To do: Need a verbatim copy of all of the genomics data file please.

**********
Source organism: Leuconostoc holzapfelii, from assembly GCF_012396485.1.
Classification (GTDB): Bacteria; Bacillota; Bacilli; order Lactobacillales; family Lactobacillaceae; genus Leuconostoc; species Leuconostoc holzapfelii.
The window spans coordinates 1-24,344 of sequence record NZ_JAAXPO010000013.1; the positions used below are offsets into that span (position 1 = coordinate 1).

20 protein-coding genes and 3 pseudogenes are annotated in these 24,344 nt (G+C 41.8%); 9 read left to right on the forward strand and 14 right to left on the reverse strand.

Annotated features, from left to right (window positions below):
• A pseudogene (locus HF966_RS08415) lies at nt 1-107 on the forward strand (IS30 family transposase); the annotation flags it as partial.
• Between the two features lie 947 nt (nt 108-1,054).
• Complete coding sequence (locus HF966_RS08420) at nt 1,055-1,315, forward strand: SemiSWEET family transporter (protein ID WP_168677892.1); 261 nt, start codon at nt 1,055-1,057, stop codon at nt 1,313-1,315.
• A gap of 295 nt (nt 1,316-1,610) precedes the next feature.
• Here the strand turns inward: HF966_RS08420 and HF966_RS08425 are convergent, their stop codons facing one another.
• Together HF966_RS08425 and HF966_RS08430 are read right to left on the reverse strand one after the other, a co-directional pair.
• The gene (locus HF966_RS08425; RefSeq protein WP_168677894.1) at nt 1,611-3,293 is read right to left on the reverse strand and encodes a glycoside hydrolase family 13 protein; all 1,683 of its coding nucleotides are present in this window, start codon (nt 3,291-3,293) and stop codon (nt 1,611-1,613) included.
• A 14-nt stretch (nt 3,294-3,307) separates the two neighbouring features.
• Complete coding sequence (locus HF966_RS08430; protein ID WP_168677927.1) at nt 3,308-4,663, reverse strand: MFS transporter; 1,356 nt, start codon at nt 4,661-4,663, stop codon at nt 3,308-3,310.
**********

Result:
Source organism: Leuconostoc holzapfelii, from assembly GCF_012396485.1.
Classification (GTDB): Bacteria; Bacillota; Bacilli; order Lactobacillales; family Lactobacillaceae; genus Leuconostoc; species Leuconostoc holzapfelii.
The window spans coordinates 1-24,344 of sequence record NZ_JAAXPO010000013.1; the positions used below are offsets into that span (position 1 = coordinate 1).

20 protein-coding genes and 3 pseudogenes are annotated in these 24,344 nt (G+C 41.8%); 9 read left to right on the forward strand and 14 right to left on the reverse strand.

Annotated features, from left to right (window positions below):
• A pseudogene (locus HF966_RS08415) lies at nt 1-107 on the forward strand (IS30 family transposase); the annotation flags it as partial.
• Between the two features lie 947 nt (nt 108-1,054).
• Complete coding sequence (locus HF966_RS08420) at nt 1,055-1,315, forward strand: SemiSWEET family transporter (protein ID WP_168677892.1); 261 nt, start codon at nt 1,055-1,057, stop codon at nt 1,313-1,315.
• A gap of 295 nt (nt 1,316-1,610) precedes the next feature.
• Here the strand turns inward: HF966_RS08420 and HF966_RS08425 are convergent, their stop codons facing one another.
• Together HF966_RS08425 and HF966_RS08430 are read right to left on the reverse strand one after the other, a co-directional pair.
• The gene (locus HF966_RS08425; RefSeq protein WP_168677894.1) at nt 1,611-3,293 is read right to left on the reverse strand and encodes a glycoside hydrolase family 13 protein; all 1,683 of its coding nucleotides are present in this window, start codon (nt 3,291-3,293) and stop codon (nt 1,611-1,613) included.
• A 14-nt stretch (nt 3,294-3,307) separates the two neighbouring features.
• Complete coding sequence (locus HF966_RS08430; protein ID WP_168677927.1) at nt 3,308-4,663, reverse strand: MFS transporter; 1,356 nt, start codon at nt 4,661-4,663, stop codon at nt 3,308-3,310.